Saying their concerns about Maryland's school testing program aren't being heard, some of the state's teachers have turned to the General Assembly to try to make changes.
A ranking legislator has introduced a bill that would require an independent study of the 10-year-old program -- a system of school accountability hailed as tops in the country by a national education group, but the subject of continuing skepticism among some legislators, parents and teachers in Maryland.
"We have become too test-driven," Tom McDade, a fifth-grade teacher at Hillcrest Elementary School in Baltimore County, told lawmakers last week. "You need to hear the bad as well as the good from the grass roots."
The legislation being considered would set up a 15-member commission to study the Maryland School Performance Assessment Program, the exams given each spring to third-, fifth- and eighth-graders in the state's public schools.
Teachers would make up seven of the 15 members, and the commission would do a statewide survey of teachers seeking their opinions about the exams, using the results to make recommendations for changes to the Assembly and governor.
"This bill is not about doing away with the MSPAP," said the bill's sponsor, Del. Thomas E. Dewberry, a Baltimore County Democrat and House speaker pro tem. He said, however, that there may be validity to criticism he's heard from teachers, including that classes have become too test-oriented and that the exams are causing some teachers to burn out.
But at a hearing last week before the House Ways and Means Committee, a deputy state schools superintendent and principals from across Maryland opposed creating such a commission.
Education officials pointed to more than 200 studies of the testing program since its inception, and they said teachers' opinions are regularly sought to make improvements.
"I think this test has already been inspected, dissected, collected and respected by groups around the country," said Rocco Ferretti, principal of Bodkin Elementary School in Anne Arundel County.
Dewberry's bill is the most moderate of several that have been introduced in past years to abolish or significantly modify the program. Previous proposals have been killed by House committees, and the chairwoman of Ways and Means doesn't give Dewberry's bill much chance for success this time.
"I don't know how this survey will do anything to help us," said Del. Sheila E. Hixson, a Montgomery County Democrat. "We don't want a recommendation on record that says do away with MSPAP."
First given to pupils in 1991, the MSPAP has become the centerpiece of Maryland's education efforts, gaining national attention for its longevity and for its role in directing changes in instruction.
Unlike traditional, standardized multiple-choice exams, the MSPAP tests aim to measure more than basic reading and math skills. For five mornings each May, pupils are called upon to apply their knowledge, often by working in groups and writing long essays.
The tests are not designed to judge the abilities of individual pupils but to grade the effectiveness of schools' instruction in six subjects -- math, reading, writing, language, social studies and science. The goal is for 70 percent of pupils to score "satisfactory" on the exams, but the state's 24 school systems remain far below that target.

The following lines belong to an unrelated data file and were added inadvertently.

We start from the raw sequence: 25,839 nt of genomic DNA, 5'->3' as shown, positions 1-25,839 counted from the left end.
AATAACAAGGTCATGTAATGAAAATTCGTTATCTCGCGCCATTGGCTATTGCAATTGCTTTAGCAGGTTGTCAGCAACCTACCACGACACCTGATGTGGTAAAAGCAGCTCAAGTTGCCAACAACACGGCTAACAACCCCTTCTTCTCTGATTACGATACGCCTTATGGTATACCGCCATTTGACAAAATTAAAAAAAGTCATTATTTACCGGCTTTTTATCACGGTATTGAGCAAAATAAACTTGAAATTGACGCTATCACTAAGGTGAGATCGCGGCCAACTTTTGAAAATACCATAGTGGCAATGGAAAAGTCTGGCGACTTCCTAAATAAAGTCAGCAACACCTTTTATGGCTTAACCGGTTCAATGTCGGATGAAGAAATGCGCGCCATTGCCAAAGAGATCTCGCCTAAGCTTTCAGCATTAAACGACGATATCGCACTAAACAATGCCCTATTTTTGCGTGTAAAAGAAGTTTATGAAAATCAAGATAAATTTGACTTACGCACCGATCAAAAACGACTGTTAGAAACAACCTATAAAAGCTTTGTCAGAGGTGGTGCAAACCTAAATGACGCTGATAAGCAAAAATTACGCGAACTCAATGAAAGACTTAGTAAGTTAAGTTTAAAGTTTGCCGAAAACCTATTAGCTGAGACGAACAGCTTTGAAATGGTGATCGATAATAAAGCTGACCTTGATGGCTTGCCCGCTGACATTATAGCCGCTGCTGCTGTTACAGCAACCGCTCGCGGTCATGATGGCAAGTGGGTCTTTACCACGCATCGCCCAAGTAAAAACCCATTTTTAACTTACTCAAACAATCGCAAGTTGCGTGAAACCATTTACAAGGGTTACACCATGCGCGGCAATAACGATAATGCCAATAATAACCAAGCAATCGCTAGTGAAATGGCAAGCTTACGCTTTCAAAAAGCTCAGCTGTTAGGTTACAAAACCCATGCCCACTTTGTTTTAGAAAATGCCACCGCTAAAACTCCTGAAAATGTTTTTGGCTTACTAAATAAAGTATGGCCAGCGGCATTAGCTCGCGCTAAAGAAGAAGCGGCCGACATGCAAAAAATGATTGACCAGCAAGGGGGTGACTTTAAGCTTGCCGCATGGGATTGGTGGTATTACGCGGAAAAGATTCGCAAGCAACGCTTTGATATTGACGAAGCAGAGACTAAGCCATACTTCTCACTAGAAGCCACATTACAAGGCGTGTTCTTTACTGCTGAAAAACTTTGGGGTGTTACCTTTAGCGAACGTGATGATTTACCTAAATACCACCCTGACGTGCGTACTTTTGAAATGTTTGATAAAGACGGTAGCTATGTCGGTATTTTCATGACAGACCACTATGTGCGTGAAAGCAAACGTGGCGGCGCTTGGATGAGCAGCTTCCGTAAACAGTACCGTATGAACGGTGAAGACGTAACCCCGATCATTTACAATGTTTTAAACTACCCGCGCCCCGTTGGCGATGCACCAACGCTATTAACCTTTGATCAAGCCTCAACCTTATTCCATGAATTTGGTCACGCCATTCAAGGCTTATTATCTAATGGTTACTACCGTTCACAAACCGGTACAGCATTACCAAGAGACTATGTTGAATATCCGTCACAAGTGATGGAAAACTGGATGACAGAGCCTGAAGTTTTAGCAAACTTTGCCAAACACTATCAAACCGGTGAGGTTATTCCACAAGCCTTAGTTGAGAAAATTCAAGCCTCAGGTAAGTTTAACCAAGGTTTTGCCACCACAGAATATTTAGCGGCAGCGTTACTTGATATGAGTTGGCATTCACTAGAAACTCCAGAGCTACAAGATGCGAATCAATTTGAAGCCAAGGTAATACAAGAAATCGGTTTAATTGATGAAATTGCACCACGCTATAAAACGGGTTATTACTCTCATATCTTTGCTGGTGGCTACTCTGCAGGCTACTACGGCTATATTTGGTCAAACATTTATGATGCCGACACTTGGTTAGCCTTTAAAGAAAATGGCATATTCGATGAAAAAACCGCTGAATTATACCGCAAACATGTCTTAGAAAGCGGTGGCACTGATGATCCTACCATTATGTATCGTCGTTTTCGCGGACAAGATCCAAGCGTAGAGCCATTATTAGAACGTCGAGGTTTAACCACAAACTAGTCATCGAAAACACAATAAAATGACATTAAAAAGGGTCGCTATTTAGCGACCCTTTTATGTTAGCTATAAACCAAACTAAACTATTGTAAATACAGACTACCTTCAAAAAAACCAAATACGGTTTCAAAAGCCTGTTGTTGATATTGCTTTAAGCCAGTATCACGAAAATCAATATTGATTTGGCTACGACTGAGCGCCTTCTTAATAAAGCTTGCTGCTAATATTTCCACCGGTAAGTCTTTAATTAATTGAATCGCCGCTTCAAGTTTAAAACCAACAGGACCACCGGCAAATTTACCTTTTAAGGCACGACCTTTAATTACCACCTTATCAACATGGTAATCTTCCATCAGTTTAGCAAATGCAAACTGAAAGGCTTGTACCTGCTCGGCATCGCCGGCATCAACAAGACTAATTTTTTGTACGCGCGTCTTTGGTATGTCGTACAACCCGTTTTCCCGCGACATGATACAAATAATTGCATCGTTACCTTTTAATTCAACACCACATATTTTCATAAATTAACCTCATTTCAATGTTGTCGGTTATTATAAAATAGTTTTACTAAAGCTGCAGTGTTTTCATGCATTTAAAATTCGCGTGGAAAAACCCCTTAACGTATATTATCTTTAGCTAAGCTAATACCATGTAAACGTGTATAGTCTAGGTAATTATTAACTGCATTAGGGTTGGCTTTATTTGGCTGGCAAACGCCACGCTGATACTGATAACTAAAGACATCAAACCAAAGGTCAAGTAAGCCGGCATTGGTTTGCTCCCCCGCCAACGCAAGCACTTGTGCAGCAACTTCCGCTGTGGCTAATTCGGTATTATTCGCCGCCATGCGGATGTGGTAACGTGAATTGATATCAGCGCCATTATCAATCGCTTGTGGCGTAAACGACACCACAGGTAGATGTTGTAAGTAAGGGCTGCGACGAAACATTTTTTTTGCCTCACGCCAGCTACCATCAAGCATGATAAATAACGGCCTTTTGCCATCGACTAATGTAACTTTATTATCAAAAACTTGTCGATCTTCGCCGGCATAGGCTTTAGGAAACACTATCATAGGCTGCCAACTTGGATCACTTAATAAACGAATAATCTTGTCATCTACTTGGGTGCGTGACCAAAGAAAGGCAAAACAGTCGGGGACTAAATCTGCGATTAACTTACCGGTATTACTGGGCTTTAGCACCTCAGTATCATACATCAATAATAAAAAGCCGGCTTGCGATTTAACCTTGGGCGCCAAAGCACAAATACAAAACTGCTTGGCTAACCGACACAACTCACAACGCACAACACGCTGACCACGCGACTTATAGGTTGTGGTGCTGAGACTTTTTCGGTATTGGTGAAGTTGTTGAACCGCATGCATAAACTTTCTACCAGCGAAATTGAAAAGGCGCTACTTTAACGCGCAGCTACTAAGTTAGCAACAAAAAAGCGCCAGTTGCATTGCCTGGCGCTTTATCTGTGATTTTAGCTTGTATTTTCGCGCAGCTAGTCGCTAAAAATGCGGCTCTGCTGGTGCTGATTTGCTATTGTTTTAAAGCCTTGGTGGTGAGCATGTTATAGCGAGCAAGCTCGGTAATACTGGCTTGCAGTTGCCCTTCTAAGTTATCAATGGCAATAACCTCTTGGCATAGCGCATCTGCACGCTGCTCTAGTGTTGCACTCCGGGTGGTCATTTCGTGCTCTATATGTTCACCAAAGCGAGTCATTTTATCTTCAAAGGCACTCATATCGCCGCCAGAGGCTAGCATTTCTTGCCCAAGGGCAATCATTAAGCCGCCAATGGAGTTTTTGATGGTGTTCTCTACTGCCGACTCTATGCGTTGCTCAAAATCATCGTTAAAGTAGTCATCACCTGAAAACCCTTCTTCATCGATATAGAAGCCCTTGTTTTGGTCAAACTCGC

The nature of the MSPAP exams has prompted criticism, most recently in a study commissioned by the Abell Foundation. That scathing report charged that the tests are full of mistakes and are an invalid measure of children's skills and knowledge -- points disputed by state officials.
"No one disagrees with accountability for schools, but we want a test that does a better job of measuring how students are doing," said Del. Janet Greenip, an Anne Arundel Republican and longtime critic of the exams.
In a poll of Marylanders conducted for The Sun earlier this year, only a quarter of those surveyed said they believe education has improved as a result of the program. Of adults with children at home, almost half said they don't believe the tests have made any difference in leading to better-quality education.
"Valuable curriculum is sacrificed in an effort to master test format," said JoAnn Hayden, who retired last year after 31 years teaching elementary school in Baltimore County. "MSPAP scores are affecting teacher morale."
In contrast, a report by the respected journal Education Week recently rated Maryland first in the nation for standards and accountability. And a portion of the Abell Foundation's report gave high marks to the more technical portion of the exams.
"Maryland is respected for having high standards, and other states look at us as a model," said Del. Carolyn J. B. Howard, a Prince George's Democrat. "All of the criticism is coming from within. This is quite puzzling to me."
State schools Superintendent Nancy S. Grasmick is appointing what she describes as a "blue-ribbon" panel of educators from around the country to do a thorough review of Maryland's 10 years of education reform.
State officials also say teachers' opinions are regularly incorporated into the exams -- from the 200 teachers who write the questions to the 700 teachers who grade pupils' answers each summer. There is also space for teachers to write comments after administering the exams each spring.
Still, at last week's hearing, many of the parents and teachers who testified said they believe their opinions need more of a chance to be heard by a group other than the State Department of Education.
"We believe the Maryland School Performance Assessment Program can be improved and believe our suggestions have fallen on deaf ears," said Mark Beytin, president of the Teachers Association of Baltimore County.